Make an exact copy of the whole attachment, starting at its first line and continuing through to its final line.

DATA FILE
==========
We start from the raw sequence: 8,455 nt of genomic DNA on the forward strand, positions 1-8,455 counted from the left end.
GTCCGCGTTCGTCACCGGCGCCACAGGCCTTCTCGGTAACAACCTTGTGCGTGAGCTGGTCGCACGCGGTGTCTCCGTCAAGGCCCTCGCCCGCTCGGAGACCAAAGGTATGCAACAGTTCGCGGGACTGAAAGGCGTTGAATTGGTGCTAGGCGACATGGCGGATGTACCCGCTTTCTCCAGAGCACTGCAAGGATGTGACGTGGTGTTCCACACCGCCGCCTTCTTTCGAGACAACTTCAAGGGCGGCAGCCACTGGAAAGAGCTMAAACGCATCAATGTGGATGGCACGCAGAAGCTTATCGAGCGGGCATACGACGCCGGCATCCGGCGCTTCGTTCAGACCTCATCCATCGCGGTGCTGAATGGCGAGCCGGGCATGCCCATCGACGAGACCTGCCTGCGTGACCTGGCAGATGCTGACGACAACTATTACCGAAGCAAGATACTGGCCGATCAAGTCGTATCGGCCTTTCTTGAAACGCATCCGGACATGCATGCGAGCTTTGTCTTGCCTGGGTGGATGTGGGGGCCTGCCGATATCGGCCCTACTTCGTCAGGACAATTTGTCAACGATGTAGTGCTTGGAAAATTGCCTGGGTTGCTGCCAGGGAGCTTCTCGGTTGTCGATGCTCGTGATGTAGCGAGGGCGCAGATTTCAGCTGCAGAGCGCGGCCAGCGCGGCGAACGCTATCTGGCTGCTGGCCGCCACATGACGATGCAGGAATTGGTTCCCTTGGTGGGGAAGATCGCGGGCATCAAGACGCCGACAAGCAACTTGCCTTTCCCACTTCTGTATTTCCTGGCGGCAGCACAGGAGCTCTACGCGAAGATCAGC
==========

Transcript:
We start from the raw sequence: 8,455 nt of genomic DNA on the forward strand, positions 1-8,455 counted from the left end.
GTCCGCGTTCGTCACCGGCGCCACAGGCCTTCTCGGTAACAACCTTGTGCGTGAGCTGGTCGCACGCGGTGTCTCCGTCAAGGCCCTCGCCCGCTCGGAGACCAAAGGTATGCAACAGTTCGCGGGACTGAAAGGCGTTGAATTGGTGCTAGGCGACATGGCGGATGTACCCGCTTTCTCCAGAGCACTGCAAGGATGTGACGTGGTGTTCCACACCGCCGCCTTCTTTCGAGACAACTTCAAGGGCGGCAGCCACTGGAAAGAGCTMAAACGCATCAATGTGGATGGCACGCAGAAGCTTATCGAGCGGGCATACGACGCCGGCATCCGGCGCTTCGTTCAGACCTCATCCATCGCGGTGCTGAATGGCGAGCCGGGCATGCCCATCGACGAGACCTGCCTGCGTGACCTGGCAGATGCTGACGACAACTATTACCGAAGCAAGATACTGGCCGATCAAGTCGTATCGGCCTTTCTTGAAACGCATCCGGACATGCATGCGAGCTTTGTCTTGCCTGGGTGGATGTGGGGGCCTGCCGATATCGGCCCTACTTCGTCAGGACAATTTGTCAACGATGTAGTGCTTGGAAAATTGCCTGGGTTGCTGCCAGGGAGCTTCTCGGTTGTCGATGCTCGTGATGTAGCGAGGGCGCAGATTTCAGCTGCAGAGCGCGGCCAGCGCGGCGAACGCTATCTGGCTGCTGGCCGCCACATGACGATGCAGGAATTGGTTCCCTTGGTGGGGAAGATCGCGGGCATCAAGACGCCGACAAGCAACTTGCCTTTCCCACTTCTGTATTTCCTGGCGGCAGCACAGGAGCTCTACGCGAAGATCAGC